After finishing his teaching degree in 2019, Gabriel Peters, 24, remained unemployed for one year. That year was incredibly stressful, he said. With no income, Gabriel struggled to make ends meet. The problem was that all teaching roles he applied for required at least a few years of experience.
But as he had just graduated from university, Gabriel did not have the experience needed to get his first role. He said that this is a challenge that many young teachers are facing.
“It is very common. The young teachers are very stressed, and they are suffering. When you cannot get a job after studying, you can’t continue to develop yourself” he explained.
But, the following year, Gabriel got a break. Hearing about a new online tutoring platform called ‘SmartClass,’ he signed up as a tutor of mathematics and chemistry - and has since taught around 13 students. The platform, he says, is now his main source of income - and he believes that the initiative can be beneficial to Tanzania’s new teachers who are seeking employment. “I am trying to tell my friends who are unemployed to register to SmartClass. It provides a great solution, as many parents are looking for good tutors and it can help Tanzanians in the education sector who don’t have work.”
The platform, created by several student entrepreneurs, launched in 2019, is now Tanzania’s leading online platform for tutoring services, hosting over 5000 tutors for around 300 subjects.
Adam Duma, 23, one of the cofounders, started working on this business idea with friends when he was still studying at the University of Dar es Salaam - which is now an official partner of SmartClass. The founders of SmartClass, Adam Duma, Salvatory Kessy and Seraphine Kimaryo were recent finalists in Tanzania’s Global Student Entrepreneur Awards, as well as finalists of the Commonwealth Youth Awards 2020.
The platform, Adam says, has helped to connect those who can teach to those who need teaching - and with the click of a button, young students can access different expertise from across the country. The platform gives the option for both home tutoring and online learning, and ensures credibility, as tutors must go through several checks and interviews before they are registered.
It then works as a marketplace, where each tutor can set their own price. While the platform sets the minimum price of Sh3000 per hour, students can pay Sh20,000 or Sh25,000 depending on the subject. The student pays directly through SmartClass, who then take a commission. As a former tutor himself, Adam said the idea was born between him and several friends who were discussing the possibility of creating a digital platform where students could find vetted tutors. He saw a similar challenge to Gabriel – youth unemployment–and realised SmartClass could help: “I have many friends who finished college but then stayed home while they are waiting for jobs. SmartClass can help them get an income, and it supports students to improve their grades.” So far, it is doing just that. Adam reports that the performance in mathematics, sciences, and English of more than 10,000 SmartClass-registered students has improved by more than 50 percent.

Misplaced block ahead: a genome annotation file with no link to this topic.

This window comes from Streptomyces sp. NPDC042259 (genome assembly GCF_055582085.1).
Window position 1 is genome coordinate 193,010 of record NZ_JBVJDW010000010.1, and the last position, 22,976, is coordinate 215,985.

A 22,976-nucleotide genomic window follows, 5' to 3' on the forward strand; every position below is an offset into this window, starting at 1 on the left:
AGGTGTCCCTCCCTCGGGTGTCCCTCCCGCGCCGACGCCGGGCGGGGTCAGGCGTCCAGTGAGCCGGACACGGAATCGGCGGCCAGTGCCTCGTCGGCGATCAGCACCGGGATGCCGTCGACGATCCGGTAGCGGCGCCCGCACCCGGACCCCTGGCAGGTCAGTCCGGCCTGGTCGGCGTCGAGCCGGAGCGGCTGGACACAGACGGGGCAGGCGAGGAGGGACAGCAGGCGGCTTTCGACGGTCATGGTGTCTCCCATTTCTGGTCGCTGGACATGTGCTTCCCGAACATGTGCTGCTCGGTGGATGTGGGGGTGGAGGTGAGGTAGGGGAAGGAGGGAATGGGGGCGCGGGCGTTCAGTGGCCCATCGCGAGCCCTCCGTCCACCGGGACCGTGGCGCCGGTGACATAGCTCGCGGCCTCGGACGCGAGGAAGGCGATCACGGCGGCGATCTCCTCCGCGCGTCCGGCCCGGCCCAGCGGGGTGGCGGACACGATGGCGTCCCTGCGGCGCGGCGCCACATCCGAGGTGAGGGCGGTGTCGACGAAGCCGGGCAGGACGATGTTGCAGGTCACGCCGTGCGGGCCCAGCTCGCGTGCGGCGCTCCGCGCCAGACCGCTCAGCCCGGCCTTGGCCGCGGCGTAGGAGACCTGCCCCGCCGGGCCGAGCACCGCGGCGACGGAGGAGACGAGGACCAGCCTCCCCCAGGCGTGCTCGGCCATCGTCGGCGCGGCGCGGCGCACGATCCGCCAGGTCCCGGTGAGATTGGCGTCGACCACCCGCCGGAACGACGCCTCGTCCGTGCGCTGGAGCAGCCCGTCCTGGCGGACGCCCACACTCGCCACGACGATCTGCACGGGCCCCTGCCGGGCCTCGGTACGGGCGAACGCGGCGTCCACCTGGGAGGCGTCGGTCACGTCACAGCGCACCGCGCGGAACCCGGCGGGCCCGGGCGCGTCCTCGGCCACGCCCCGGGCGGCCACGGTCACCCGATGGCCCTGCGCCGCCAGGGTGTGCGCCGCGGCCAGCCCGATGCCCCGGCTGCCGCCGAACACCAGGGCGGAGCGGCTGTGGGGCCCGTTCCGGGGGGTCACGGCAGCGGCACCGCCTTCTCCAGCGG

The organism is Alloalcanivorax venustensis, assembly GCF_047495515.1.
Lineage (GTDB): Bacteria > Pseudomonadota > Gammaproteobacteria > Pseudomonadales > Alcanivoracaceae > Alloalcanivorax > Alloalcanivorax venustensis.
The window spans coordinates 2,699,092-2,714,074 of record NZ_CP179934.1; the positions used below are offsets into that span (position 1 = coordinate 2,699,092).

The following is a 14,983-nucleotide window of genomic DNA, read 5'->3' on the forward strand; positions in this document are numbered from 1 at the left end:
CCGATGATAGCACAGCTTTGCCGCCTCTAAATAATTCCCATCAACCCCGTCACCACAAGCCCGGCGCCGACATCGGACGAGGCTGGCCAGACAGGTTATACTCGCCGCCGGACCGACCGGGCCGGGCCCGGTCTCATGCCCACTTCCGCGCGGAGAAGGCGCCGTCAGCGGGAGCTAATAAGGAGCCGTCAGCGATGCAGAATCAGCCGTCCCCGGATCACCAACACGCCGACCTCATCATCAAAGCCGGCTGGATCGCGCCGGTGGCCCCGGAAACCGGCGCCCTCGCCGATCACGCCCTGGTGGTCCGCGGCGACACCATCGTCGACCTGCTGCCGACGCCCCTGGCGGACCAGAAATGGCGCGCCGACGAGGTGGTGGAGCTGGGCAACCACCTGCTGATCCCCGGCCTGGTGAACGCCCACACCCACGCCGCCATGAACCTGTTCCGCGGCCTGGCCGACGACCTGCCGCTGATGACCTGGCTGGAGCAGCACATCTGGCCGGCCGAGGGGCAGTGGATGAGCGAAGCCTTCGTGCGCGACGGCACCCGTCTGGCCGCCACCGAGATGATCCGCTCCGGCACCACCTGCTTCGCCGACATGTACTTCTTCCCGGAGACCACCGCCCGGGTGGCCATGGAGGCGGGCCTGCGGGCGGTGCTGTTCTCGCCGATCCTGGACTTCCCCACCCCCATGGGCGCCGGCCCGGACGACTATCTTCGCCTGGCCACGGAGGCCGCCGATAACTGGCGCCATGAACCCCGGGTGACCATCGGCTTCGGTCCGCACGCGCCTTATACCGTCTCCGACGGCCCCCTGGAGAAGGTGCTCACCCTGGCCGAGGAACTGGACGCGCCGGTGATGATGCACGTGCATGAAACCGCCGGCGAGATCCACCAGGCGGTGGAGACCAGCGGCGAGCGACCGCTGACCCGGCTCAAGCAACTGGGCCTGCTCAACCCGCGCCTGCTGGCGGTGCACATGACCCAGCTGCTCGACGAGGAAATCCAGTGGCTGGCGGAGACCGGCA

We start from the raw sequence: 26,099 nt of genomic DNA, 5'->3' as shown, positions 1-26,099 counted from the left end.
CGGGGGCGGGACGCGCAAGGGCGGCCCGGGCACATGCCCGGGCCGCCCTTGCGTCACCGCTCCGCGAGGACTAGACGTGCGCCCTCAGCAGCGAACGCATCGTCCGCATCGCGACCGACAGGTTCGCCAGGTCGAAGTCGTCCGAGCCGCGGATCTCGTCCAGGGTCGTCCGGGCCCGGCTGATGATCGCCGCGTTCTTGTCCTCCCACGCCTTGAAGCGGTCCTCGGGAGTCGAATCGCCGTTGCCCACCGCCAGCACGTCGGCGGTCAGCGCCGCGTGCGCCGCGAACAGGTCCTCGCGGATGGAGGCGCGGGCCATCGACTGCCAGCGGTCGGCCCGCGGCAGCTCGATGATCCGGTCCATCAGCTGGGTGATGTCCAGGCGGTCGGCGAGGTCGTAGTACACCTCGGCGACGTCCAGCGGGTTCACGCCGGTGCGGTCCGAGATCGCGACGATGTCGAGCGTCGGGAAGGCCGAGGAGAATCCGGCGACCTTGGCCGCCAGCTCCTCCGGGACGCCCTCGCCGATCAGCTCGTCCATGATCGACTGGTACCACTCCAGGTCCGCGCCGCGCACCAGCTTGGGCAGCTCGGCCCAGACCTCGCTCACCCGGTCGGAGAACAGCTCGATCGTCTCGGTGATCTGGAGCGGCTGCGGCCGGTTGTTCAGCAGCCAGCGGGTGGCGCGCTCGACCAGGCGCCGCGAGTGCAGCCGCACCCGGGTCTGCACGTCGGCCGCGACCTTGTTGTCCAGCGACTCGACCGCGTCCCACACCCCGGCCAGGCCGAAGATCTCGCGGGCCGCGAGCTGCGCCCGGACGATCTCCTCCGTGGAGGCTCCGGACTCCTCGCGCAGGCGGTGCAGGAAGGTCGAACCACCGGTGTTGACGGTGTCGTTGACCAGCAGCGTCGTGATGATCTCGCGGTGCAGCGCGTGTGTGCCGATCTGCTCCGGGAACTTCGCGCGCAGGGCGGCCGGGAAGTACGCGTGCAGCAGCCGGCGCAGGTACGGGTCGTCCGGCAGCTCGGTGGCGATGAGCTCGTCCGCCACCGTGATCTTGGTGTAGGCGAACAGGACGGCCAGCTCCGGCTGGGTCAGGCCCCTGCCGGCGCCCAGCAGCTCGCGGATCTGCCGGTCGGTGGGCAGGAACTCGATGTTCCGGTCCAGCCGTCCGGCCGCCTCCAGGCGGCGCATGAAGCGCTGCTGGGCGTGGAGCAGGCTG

He continues: “It makes me very proud to hear students say that without SmartClass they would not pass their exams. One girl spoke to me crying, saying that she had made it to division three, and she could not have done that without these tutoring services. Equally, I am happy when tutors call me to say they have got another job. Stories like this keep giving us energy to build this platform.”
Gabriel Peters also thinks that the tutoring services in particular hold many benefits for the students: “in our schools, you can find one teacher can have up to 45 students to manage. So, then it becomes difficult to know each student individually. But with tutoring, you eliminate the interior of the classroom, and you have one teacher to one student which is very valuable.”
The rising curve of e-learning during the Covid-19 pandemic
In March 2020, Tanzania was one of the many countries globally that announced the closure of schools and universities. This closure lasted for three months and brought unprecedented new challenges to Tanzania’s teachers and students.
Adam believes this is where technology can play a significant role. With rising internet access in the country, online classes provided a space for students to continue their education while remaining safe as the threat of the virus loomed.
Globally, e-learning became the only way students could keep learning during the pandemic. Adam now believes that online learning, with platforms such as SmartClass, has the potential to become widespread across Tanzania and the rest of Africa. He thinks that the sector has untapped potential: “While some awareness is still lacking, last year, we saw the start of African universities and schools starting to move everything online.”
Equally, Adam says that some of the new skills required for the job market in the 21st century is not necessarily taught in schools, particularly digital skills, and online tutoring can also support with this: “the job market changes and students also need to build their skills in line with this. Sometimes they are not taught in class, but with e-learning people can go and look for it online. It gives the opportunity to get knowledge from different people.”
The vision is big for the founders of SmartClass. They are aiming to offer more services to a wider audience – especially reaching those in more rural parts of the country.
For Adam, it all comes down to making an impact: “What I love to see is being able to help people learn at their own pace. I am proud of what we have achieved so far. I want this to become a company that impacts many people for years to come.”